Michigan Man Donates Hundreds of Children’s Books to Honor His Late Sister [VIDEO]
David Benjamin wanted to do something to honor his sister after losing her to cancer.
"My sister Michele was somebody who was loved by everyone. She was really gregarious, outgoing, funny, ambitious, kind-hearted," he says in the video below.
Knowing that Michele had a lot of friends who would be willing to donate money to a good cause after her passing, David set out to procure children's books that could be donated to sick and underprivileged kids throughout the Metro Detroit area.
Benjamin says his sister was diagnosed with a rare form of stomach cancer about nine months ago. David says that Michele had been in a good place. She had just bought a house, was doing well at her job, and had been making plans for her life when she was blindsided by the cancer diagnosis.
He says that after undergoing surgery, Michele's health took another turn for the worse.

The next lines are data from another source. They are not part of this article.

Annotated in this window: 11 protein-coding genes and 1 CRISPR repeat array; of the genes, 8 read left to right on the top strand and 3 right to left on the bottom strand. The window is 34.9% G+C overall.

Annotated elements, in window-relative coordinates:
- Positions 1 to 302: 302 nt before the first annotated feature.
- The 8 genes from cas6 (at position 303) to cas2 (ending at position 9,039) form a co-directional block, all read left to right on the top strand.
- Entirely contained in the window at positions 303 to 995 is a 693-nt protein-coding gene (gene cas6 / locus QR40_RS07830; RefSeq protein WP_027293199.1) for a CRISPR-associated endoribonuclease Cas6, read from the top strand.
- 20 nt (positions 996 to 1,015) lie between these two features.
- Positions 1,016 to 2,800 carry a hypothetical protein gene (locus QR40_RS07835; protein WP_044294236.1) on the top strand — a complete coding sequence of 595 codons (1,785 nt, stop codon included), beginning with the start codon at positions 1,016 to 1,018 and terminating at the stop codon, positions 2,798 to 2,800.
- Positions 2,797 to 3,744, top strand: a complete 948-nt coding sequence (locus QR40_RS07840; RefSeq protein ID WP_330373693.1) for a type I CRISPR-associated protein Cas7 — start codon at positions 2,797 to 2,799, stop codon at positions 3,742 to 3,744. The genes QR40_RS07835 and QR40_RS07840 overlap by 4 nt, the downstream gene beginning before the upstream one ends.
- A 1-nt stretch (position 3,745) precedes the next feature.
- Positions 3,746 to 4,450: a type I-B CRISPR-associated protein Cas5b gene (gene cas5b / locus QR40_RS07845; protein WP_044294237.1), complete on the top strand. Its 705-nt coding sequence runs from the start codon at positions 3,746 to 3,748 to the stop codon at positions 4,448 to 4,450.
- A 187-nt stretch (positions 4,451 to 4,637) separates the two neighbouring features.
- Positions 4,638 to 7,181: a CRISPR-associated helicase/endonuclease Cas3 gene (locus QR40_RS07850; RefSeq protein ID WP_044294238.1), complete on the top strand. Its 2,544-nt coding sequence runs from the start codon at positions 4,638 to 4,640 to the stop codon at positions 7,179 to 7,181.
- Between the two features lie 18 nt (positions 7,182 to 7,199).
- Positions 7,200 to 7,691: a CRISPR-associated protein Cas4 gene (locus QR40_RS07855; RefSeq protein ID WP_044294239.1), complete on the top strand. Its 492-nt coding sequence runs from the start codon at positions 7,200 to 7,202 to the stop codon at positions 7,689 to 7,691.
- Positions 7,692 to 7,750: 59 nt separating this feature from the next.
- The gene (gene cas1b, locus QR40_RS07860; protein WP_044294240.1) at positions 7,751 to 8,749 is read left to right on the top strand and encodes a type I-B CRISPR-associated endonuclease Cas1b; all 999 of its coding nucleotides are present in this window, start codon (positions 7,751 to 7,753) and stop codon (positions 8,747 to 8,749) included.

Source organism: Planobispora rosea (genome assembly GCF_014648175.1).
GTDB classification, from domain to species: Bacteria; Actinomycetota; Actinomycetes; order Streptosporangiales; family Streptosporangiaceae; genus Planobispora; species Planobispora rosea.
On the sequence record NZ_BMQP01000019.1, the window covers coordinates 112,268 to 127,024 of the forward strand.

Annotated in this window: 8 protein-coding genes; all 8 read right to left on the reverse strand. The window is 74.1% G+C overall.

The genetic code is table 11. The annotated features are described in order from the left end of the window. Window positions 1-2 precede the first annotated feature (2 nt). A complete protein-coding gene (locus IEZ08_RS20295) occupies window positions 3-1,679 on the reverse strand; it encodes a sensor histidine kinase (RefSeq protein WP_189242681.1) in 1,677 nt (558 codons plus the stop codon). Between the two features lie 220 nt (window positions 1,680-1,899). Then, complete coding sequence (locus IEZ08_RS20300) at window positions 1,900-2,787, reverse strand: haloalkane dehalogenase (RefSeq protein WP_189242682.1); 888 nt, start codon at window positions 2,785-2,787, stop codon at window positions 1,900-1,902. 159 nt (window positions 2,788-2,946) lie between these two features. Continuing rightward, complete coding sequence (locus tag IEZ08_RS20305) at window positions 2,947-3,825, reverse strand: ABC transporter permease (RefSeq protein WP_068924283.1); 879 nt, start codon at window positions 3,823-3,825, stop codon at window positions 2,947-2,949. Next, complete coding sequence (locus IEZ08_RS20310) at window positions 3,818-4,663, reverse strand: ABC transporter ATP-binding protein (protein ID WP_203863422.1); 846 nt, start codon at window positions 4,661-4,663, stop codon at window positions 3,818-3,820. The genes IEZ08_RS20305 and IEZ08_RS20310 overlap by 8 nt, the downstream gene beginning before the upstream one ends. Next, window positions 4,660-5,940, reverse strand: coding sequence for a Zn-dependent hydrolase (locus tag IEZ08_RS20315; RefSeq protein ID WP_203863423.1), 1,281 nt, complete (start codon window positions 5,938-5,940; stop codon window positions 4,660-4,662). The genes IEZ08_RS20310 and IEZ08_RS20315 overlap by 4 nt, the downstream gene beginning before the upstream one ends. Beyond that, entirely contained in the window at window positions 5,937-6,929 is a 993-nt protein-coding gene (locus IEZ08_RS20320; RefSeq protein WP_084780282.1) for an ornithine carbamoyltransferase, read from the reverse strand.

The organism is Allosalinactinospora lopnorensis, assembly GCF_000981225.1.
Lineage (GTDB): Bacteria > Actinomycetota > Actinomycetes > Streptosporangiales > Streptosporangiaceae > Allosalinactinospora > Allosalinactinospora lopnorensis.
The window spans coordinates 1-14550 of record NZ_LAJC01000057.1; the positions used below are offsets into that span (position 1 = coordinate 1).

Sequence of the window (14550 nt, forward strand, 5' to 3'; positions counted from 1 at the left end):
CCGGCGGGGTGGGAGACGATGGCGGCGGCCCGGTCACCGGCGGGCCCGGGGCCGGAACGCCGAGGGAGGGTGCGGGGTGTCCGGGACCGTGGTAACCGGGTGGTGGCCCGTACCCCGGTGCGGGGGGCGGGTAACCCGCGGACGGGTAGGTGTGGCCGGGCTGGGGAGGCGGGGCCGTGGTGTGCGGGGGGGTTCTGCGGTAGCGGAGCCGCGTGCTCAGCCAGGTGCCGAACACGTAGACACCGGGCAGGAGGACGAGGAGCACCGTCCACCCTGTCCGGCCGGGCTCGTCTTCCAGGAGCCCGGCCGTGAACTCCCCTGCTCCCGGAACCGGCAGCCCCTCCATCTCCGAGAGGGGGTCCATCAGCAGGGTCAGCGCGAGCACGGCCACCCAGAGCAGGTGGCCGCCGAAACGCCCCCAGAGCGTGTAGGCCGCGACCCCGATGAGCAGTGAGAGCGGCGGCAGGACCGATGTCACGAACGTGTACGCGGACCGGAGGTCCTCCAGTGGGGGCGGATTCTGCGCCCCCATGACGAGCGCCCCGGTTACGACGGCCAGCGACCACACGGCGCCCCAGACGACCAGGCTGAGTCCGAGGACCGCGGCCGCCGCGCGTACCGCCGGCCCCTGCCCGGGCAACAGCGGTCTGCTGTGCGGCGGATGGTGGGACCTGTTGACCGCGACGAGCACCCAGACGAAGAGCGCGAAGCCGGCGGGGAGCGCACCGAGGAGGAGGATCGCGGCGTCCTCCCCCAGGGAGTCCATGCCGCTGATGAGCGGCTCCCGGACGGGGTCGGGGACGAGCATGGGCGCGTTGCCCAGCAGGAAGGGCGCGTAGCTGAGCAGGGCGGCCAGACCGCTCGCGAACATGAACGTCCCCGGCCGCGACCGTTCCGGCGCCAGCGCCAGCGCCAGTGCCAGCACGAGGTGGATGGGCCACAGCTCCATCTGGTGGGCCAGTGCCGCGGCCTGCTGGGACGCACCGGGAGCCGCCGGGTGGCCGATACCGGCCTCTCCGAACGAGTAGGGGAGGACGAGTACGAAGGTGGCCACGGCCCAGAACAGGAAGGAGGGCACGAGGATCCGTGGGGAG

"The cancer grew back very rapidly, and she just didn't have a chance," he tells WXYZ TV in Detroit.
Unfortunately, Michele passed away at just 53 years old.
David Had the Idea to Donate Children's Books
The idea to donate books to children struck David, and he knew it would be the perfect way to honor his sister's memory. Luckily, David was able to share his idea with his sister before she passed.
"I just knew there were so many people that cared about my sister that would be happy to donate money so that I could buy a bunch of books to donate to children's hospitals and schools and non-profits for kids that were sick or underprivileged," he said.
Children's Author Jason Ryan Steps Up
Benjamin solicited the help of his friend Jason Ryan, author of the children's book "The Capture of Lanny the Leprechaun From Limerick and the Fantastical Food Fight that Followed."
With an assist from Ryan, David has been able to purchase about 200 books which have been donated to the Bottomless Toy Chest, Kids Kicking Cancer and various elementary schools throughout the area.
"When you're dealing with a loved one who's not feeling great, you're only thinking about them, and what can you do to make them happy," Benjamin says. "And so this was just one small little thing that I could do. And you know, I'm really proud to be able to do it."